Apart from manga, anime is another platform that has been harnessed by anti-Korea male chauvinists. “Nerima Daikon Brothers,” a 12-episode musical anime, opposed the Yon-sama phenomenon in Japan at that time by satirizing Zainichi Koreans (the ethnic Korean population in Japan) who become hallyu stars through plastic surgery.
Faced with male dominance in nearly every facet of Japanese society, the Japanese middle-aged female community, known as “hallyu moms,” have been trying their best to keep their children neutral and culturally appreciative of South Korea. These women see hallyu as an alternative with which to resist the traditional male-dominated Japanese pop culture of manga and anime.
Gendered melancholia and resentment are at the root of why hallyu has captivated middle-aged Japanese women. They use hallyu fandom to assert their personal preferences and raise their social and economic status, just as they resist male chauvinism by embracing the emphasis on gender equality in Western culture.
On the other hand, according to a 2018 study on the participants in the second and third waves of hallyu, while the younger fans are still predominantly female, there are more males compared with hallyu 1.0. It is surprising that these young hallyu fans distance themselves from the previous middle-aged female group on purpose, even though many of them are children of these “hallyu moms.” The youth refrain from using the word hallyu, but instead blatantly express their affinity toward South Korea as a way of distancing themselves from the right-wing anti-Korea political agenda.
Separation of Politics and Culture
Thus, a paradox has arisen between general Japan-South Korea relations and hallyu in Japan. On the one hand, according to an opinion poll carried out by Genron GPO in 2021, 81 percent of Koreans and 52.7 percent of Japanese had a pessimistic outlook on bilateral ties, and 63.2 percent of Koreans and 48.8 percent of Japanese have a negative image of the other country.
However, the same opinion poll indicates the optimistic prospect of Japanese respondents under 40 years old, 64.6 percent of whom admitted that they still enjoyed Korean pop culture even at a time when bilateral relations were deteriorating. More than three-quarters – 77.5 percent – of this group of young Japanese had a good impression of South Korea. Therefore, it remains to be seen if South Korea’s cultural diplomacy has failed in Japan, given that hallyu has been gaining more and more popularity, especially among young Japanese, since the late 2010s.
Furthermore, deteriorating relations do not discourage Japanese youth from consuming South Korean cultural products. The separation of politics and culture in Japan-Korea relations is a consistent attitude among young people, whose engagement in politics is the lowest in history. This is because they have adopted an “evasion strategy” toward the anti-Korea ideology: They have begun to increasingly enjoy hallyu on social media, rather than consuming mainstream media, which they believe to be monopolized by right-wing conservatives.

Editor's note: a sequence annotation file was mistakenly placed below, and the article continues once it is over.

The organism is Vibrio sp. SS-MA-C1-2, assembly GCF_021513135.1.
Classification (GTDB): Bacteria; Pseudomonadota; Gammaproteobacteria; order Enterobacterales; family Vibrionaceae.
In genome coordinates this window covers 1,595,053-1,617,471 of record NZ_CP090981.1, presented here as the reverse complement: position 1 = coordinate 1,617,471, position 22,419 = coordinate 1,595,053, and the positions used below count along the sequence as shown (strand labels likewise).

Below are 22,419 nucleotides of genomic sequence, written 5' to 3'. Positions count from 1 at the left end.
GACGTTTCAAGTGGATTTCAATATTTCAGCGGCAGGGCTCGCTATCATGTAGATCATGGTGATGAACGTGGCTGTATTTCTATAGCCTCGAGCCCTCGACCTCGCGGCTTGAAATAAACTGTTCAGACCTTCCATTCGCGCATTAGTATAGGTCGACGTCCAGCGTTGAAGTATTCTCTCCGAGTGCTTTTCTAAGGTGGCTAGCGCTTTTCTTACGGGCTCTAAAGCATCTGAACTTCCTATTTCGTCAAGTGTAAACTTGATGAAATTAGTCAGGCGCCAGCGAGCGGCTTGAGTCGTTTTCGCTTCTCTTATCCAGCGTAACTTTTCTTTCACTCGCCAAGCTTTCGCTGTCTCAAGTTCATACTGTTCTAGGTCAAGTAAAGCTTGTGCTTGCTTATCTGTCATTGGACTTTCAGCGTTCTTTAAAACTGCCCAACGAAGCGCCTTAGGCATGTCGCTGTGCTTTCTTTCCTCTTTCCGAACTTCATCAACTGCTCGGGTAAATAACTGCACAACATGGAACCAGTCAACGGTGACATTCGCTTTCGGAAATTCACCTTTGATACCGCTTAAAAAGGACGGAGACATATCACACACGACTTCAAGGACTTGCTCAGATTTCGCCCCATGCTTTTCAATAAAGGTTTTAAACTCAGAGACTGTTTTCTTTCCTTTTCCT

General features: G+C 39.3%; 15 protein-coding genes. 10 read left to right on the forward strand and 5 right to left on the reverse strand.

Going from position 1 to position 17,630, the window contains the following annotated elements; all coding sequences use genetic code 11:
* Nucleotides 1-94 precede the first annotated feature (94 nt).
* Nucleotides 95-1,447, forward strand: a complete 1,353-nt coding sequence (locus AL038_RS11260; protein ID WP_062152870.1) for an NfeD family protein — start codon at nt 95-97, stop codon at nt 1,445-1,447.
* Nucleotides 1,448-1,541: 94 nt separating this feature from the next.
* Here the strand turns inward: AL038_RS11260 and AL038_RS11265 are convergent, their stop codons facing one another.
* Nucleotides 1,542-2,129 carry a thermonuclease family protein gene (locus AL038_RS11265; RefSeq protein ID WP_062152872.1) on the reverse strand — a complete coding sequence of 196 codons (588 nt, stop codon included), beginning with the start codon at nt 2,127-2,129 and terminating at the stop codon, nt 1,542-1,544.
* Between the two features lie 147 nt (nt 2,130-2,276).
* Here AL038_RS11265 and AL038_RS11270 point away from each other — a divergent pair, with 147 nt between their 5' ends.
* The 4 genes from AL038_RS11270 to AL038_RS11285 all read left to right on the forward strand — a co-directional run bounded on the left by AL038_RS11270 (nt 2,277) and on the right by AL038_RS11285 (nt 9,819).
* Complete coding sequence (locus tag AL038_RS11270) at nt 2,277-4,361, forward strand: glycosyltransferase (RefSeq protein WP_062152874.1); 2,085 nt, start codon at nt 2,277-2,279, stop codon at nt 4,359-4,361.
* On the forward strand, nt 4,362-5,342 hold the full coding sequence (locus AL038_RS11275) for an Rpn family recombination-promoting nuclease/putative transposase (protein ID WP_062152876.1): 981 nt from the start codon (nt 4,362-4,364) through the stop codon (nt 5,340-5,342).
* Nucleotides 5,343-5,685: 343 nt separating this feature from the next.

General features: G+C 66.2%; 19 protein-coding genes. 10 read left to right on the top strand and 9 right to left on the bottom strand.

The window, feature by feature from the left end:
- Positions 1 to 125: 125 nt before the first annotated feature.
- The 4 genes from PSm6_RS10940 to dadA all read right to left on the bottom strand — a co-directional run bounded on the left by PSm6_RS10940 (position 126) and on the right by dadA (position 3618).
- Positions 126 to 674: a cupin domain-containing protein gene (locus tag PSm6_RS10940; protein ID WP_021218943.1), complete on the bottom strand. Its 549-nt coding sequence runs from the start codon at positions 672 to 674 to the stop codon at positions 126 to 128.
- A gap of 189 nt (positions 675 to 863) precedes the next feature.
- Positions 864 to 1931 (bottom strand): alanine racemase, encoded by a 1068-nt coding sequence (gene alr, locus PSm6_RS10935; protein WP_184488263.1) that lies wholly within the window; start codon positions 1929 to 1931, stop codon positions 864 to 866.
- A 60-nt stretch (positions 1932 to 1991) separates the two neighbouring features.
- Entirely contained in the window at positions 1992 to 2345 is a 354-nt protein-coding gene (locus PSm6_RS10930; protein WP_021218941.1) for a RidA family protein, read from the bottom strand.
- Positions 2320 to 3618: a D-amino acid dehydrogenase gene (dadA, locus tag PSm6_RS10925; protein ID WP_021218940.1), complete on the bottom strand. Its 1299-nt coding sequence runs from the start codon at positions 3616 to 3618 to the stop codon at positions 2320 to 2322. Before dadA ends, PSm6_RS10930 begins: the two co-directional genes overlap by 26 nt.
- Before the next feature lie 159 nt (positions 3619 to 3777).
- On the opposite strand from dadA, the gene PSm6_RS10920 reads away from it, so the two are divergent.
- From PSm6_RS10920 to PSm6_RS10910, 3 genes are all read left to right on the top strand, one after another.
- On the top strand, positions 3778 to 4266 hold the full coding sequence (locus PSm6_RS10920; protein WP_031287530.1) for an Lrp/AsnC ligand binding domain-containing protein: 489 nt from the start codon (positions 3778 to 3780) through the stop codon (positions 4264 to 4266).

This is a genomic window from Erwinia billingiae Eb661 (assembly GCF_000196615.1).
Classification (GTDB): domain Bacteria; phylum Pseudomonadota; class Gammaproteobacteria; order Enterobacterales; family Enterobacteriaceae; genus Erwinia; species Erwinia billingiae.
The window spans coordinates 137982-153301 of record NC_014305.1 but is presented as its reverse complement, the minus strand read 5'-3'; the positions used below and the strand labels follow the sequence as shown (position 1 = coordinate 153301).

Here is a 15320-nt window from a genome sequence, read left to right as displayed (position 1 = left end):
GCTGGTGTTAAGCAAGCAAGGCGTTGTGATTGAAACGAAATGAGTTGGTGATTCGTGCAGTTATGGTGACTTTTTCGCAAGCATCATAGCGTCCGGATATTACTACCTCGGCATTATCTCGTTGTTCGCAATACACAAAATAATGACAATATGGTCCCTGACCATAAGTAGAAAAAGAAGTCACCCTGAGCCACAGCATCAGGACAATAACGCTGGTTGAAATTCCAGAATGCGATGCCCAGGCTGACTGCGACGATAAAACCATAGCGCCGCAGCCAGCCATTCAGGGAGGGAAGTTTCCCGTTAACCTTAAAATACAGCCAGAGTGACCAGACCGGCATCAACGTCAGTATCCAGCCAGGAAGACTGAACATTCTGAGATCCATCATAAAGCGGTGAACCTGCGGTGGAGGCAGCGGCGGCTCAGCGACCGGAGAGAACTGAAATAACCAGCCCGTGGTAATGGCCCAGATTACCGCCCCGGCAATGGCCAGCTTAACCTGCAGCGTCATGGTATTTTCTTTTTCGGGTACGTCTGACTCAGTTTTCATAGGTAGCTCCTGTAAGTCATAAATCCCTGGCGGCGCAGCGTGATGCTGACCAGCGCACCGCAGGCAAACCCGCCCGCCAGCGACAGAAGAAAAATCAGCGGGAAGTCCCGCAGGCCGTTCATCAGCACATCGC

In a word, the impressive spread of hallyu in Japan has split Japanese people’s views of South Korea between pro-Korean fans and anti-Korean right-wingers, the latter of which still remain dominant. As the formulation of Japan’s foreign policy is still in the hands of right-wing politicians, even if hallyu has achieved great success in Japan, the Japanese government still takes a hostile attitude toward South Korea.
Since hallyu does not touch on the fundamental historical issues of the bilateral relationship, its influence is minimal in shaping Japan’s foreign policy toward South Korea and the relationship remains vulnerable to diplomatic conflicts, such as Japan’s embargo on semiconductor material exports to South Korea and the Korean navy’s fire-control radar locking on a Japanese military aircraft in 2018. But still, hallyu has culturalized and anesthetized South Korea’s international image in Japan, especially among the younger generations.
With the incumbent moderate Kishida cabinet in office in Japan and the conservative Yoon administration in power in South Korea, there is a rare window of opportunity for the two countries to further improve bilateral relations by addressing fundamental historical issues, as evidenced by their November meeting in Cambodia.